The enemies of peace and of the people…

Lennon – Power to the people

I was born in 1951, I grew up in a Greater London suburban town called Eastcote, which was made possible by the revolution in travel that was the London underground. Eastcote Underground station was opened in 1906, one of the vital commuter lines to feed London’s ever growing need for workers, aided not least by positive recruitment of workers from British overseas territories, or, immigrants, as we now insult and demonise them, who came as British citizens of Empire. [1]

Back then social communication was pretty much one way, radio, newspapers and magazines (we had no television, not till after I’d left home). The best we could do was ‘Letters to the Editor’, of which I’ve written a few in my time. It wasn’t much, but it was all we had. The telephone was a sacred, Bakelite, thing, now called antiques, like me. In my home it was closely monitored as calls were costly and it was an object for adults, not for us children (until I discovered girls).

I was educated at home and at school in obedience, ‘children must be seen and not heard’, ‘respect your elders’, ‘speak when you’re spoken to’, ‘mind your p’s and q’s’, ‘don’t talk back’, go to your room/headmasters office’, ‘don’t come home and complain about a caning or you’ll get another one’. Some lessons you never forget and you’re not meant to. Rebelliousness was swiftly punished and I was a late but determined learner for which I am grateful because rebellion should be a considered, informed and determined thing, performed with dedication, requiring no ones else’s permission or approval. Learning and knowing when to dig in and hold your own is a bloody fine thing when you understand the value and the not inconsiderable consequences and you know when it is worth paying the price.

Thankfully for me, the hippy era came to educate and save me from the, all too often (usual?), bigotry of authority. It was a rebellion of peace and a voyage of discovery, a youth revolution, a music revolution, a sexual revolution, a peace revolution, an anti-war and anti-nuclear revolution, a drugs revolution, a clothing revolution and a revolution of consent, hitherto unheard of in all of history. We changed the world, and the bastards in power hated it, but they couldn’t stop it, though America gunned down peace (and peaceful) protesters [2]. It’s alive and well in me to this day, that was a true adventure of education and personal exploration that has lasted my lifetime. It was, truly, fucking ‘far out, man’.

That era differed from the current social media revolution because it was led by our feet, we were capturing and changing life primarily and fundamentally joyously. We had everything to gain and only the hitherto blind obedience of our parents world to the status quo to lose.

I learnt that I was by nature and temperament a peaceful and gentle man. I learnt that these were not failings, but enormous strengths that were at war with my past, a war not easily resolved but worth battling for, a battle that continues to this day as state oppression and brutality grows in our time. There was nothing easy about it because it existed in a social context and was how I became an anarchist socialist. I learned the value of bottom up politics, of empowerment and ‘Consent’.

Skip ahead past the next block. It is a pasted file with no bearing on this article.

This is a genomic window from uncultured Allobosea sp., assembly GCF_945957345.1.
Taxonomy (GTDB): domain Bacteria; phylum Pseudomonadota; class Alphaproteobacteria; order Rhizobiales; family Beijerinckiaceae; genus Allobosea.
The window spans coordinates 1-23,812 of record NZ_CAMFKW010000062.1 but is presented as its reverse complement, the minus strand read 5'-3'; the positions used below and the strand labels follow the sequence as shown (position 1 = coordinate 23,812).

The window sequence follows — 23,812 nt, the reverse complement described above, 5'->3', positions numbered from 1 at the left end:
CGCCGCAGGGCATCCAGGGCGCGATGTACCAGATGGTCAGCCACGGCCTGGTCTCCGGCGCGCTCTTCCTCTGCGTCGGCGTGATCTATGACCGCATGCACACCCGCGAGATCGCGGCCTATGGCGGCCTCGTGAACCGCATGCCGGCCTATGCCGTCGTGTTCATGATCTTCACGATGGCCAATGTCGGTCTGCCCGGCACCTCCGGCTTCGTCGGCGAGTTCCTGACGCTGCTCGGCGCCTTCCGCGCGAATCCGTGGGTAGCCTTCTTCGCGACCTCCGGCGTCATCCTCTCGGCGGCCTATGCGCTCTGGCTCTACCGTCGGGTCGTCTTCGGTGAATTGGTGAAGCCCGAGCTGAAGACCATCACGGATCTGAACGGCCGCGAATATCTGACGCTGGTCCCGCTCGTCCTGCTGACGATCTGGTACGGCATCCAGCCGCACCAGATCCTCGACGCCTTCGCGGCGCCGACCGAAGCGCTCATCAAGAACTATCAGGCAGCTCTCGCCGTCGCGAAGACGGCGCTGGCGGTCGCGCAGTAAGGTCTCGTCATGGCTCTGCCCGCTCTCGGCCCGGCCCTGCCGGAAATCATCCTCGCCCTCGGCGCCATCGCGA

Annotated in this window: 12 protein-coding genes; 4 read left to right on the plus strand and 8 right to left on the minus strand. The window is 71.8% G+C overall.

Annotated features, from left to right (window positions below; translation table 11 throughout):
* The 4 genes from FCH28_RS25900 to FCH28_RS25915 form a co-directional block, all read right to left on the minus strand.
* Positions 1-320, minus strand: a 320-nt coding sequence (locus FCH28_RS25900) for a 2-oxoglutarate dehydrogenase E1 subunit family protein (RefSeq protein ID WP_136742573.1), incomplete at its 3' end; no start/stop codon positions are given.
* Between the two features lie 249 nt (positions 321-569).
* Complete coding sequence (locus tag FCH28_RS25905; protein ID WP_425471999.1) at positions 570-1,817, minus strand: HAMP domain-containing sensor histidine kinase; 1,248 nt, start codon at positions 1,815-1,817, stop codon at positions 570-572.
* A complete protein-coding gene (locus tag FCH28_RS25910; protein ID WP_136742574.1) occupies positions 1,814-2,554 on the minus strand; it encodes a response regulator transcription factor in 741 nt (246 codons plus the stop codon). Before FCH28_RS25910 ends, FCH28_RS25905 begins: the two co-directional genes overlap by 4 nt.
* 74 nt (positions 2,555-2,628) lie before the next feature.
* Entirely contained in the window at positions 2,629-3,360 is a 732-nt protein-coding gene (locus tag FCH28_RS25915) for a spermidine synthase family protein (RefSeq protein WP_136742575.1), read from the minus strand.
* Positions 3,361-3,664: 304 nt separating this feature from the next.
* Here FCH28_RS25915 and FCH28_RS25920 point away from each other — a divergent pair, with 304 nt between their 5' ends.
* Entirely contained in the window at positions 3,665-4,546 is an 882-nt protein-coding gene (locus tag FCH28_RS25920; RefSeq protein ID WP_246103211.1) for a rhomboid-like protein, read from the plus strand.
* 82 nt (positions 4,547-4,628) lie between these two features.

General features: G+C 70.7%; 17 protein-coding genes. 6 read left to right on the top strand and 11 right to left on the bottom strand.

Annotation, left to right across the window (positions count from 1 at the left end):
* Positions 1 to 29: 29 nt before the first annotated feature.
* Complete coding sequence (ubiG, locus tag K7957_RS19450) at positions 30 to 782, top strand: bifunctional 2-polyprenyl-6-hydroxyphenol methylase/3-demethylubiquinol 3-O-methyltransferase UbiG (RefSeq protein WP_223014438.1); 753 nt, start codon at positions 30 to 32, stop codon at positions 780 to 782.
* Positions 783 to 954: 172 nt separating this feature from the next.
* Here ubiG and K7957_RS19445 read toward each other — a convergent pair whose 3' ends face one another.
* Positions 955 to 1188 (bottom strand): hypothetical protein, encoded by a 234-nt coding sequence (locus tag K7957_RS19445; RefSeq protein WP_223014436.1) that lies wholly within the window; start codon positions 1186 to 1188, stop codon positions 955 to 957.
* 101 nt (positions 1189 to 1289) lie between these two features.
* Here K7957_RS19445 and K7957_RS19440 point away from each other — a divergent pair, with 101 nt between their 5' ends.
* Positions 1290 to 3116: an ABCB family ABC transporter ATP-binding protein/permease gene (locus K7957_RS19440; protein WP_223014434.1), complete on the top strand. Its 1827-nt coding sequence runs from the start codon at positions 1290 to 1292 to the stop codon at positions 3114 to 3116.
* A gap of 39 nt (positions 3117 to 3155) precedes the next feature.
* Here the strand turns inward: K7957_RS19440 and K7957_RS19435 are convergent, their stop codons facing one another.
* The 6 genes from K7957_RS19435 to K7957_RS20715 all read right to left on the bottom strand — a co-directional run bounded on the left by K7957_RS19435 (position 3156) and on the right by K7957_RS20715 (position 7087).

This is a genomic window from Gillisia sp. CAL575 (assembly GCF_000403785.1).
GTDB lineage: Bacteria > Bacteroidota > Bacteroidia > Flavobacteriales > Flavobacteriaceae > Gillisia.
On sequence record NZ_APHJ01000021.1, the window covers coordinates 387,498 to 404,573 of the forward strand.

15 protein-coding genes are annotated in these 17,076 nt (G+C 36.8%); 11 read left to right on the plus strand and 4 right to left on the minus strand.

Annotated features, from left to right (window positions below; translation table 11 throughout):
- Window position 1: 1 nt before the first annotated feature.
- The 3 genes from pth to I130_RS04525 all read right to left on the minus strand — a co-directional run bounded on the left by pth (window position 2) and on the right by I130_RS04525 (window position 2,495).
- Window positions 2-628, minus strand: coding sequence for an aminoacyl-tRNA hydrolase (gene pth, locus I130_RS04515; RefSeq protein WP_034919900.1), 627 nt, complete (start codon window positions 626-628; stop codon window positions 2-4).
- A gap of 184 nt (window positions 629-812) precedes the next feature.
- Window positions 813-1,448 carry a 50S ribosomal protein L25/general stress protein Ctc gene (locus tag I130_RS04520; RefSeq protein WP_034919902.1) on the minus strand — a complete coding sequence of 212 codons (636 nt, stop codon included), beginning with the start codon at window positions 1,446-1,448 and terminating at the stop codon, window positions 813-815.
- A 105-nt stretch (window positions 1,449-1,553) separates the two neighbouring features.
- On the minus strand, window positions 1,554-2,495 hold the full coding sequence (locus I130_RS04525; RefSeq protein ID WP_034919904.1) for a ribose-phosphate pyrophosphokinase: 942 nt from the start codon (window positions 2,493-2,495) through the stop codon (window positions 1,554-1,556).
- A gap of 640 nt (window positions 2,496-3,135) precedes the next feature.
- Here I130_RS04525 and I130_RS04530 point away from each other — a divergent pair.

The problem with ‘we the people’ is that we can only unite by informed consent, which is inherently messy. Demands and bullying are weapons of the enemy. Mob rule is a disaster waiting to happen, headed by the loudest, nastiest and brashest.

I used to be ashamed and terrified of the braying school mobs that flocked to every school fight, I avoided them and walked home feeling like the worst kind of coward, loathing myself for the revulsion I felt of the mob and the violence. It took me years to realise I was right to walk away, there was nothing noble, decent or admirable in those mobs. They were revolting and shameful, loving the pain and suffering, usually aimed at the victim of bullying, not a battle of equals. I was, without knowing it, already voting with my feet. I hated school with good reason, even if I could not understand or vocalise it, there was nothing of real life education there that ever appealed to me and I was being held without my consent, informed or otherwise.

The establishment talks about the consent of the governed, a chimera that doesn’t really exist other than as part of the grand lie of the controlled masses. Informed consent is something opposed by both government and the entire main stream media, both of which have employed propaganda as a means of control and subjugation of our individual will and consent. Such, so called, consent is more like gang rape, as we can see today in the rise of the right as fascism once again threatens us, but this time it’s the so called free west leading the way, the very nations who opposed it last time. The followers just as blind as before, fed by the vilest media outlets, like the Mail, Sun, Express and Telegraph, and the BBC, of course.

The fundamental problem is that the world is controlled by a microscopic minority who globally decide everything, control everything, rule everything, in their favour… and god help the helpless.

This is a consistent truth which, for reasons no one fully understands, has become brutal, vindictive and lethal since 2010. We are led by the least among us who, by dint of priviledge and wealth, would not under any other circumstances deserve a second of our time or concern. They are, in all things, nothing but a waste of space, time and energy.


Never underestimate the violence a microscopic privileged few can unjustly inflict on the vast majority of perfectly ordinary people.

And they always expect and demand others to do their dirty work for them.

Then and now they are, and always have been, the enemies of peace and of the people.



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